Mikhail S. Gorbachev won a decisive victory today when the Soviet parliament approved his plans to create a powerful executive presidency and also to end the Communist Party's 72-year monopoly on power.
The opposition had predicted a very close vote but the Congress passed the presidential measure by a vote of 1,817 to 133, with 61 abstentions. A two-thirds majority of the 2,250-member Congress of People's Deputies was required for the motion to pass.
The presidency bill creates a chief executive who can propose legislation, veto laws passed by the Supreme Soviet legislature, declare war or martial law and overrule Cabinet members. Vice President Anatoly Lukyanov said it also clearly separates executive and legislative powers for the first time.
The parliament routed opponents of the new presidency, who feared that it might lead to the re-establishment of a Stalin-like dictatorship.
"We are standing before the greatest, most meaningful step in the history of our government," Gorbachev told the parliament.
"This is the first step toward a Western political system," Deputy Fyodor Burlatsky said.
Later today, the deputies were expected to nominate Gorbachev to a four-year term as president, then decide whether the Congress or the public would elect the new president.
It is expected that after the initial four years, the term will become five years and the president would be popularly elected.
Gorbachev has argued that the more powerful presidency is needed to keep the Soviet Union intact as he presses ahead with his reforms while facing a crumbling economy and growing independence movements.
Lithuanians had been so dismayed by the proposal on the more powerful presidency that they rushed to declare independence before it passed on Sunday. Estonia, Latvia and Georgia have all taken moves in that direction.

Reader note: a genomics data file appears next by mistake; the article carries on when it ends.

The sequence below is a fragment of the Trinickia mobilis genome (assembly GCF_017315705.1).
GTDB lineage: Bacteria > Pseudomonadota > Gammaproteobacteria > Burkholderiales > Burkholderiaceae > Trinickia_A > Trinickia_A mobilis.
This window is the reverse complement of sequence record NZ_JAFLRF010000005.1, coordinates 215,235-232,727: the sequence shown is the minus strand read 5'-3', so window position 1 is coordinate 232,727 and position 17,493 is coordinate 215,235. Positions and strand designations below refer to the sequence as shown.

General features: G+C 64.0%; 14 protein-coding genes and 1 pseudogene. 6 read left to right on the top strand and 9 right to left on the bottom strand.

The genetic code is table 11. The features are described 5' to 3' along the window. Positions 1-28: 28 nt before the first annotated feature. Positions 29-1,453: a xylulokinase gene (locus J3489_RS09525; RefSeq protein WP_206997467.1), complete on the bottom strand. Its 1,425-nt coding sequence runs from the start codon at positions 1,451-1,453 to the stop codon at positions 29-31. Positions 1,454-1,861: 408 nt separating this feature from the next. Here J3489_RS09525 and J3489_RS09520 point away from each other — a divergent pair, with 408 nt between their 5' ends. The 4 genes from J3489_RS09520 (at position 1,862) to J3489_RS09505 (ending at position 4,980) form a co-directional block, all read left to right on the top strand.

To succeed today, Gorbachev backed off some demands that had disturbed legislators from some republics, who believed that he would have too much power. Those demands included the president's right to declare on his own a state of emergency and to suspend the parliaments of the republics.
Lukyanov said the bill allows Congress to recall the president for breaking the law and restricts the passage of legislation to the Congress and the Supreme Soviet, the standing legislature.
The vote on scrapping the party's leading role passed in the Congress by a vote of 1,771 to 164, with 74 abstentions.
The historic change in Article 6 of the Soviet Constitution drops language defining the Communist Party as the "leading and guiding force of Soviet society and the nucleus of its political system, of all state organizations and public organizations."
The new article reads, "The Communist Party of the Soviet Union, other party, trade union and youth organizations, other social organizations and mass movements, shall participate, through their representatives elected to the Soviets of People's Deputies as well as in other ways, in shaping the policies of the Soviet state and in running the state and social affairs."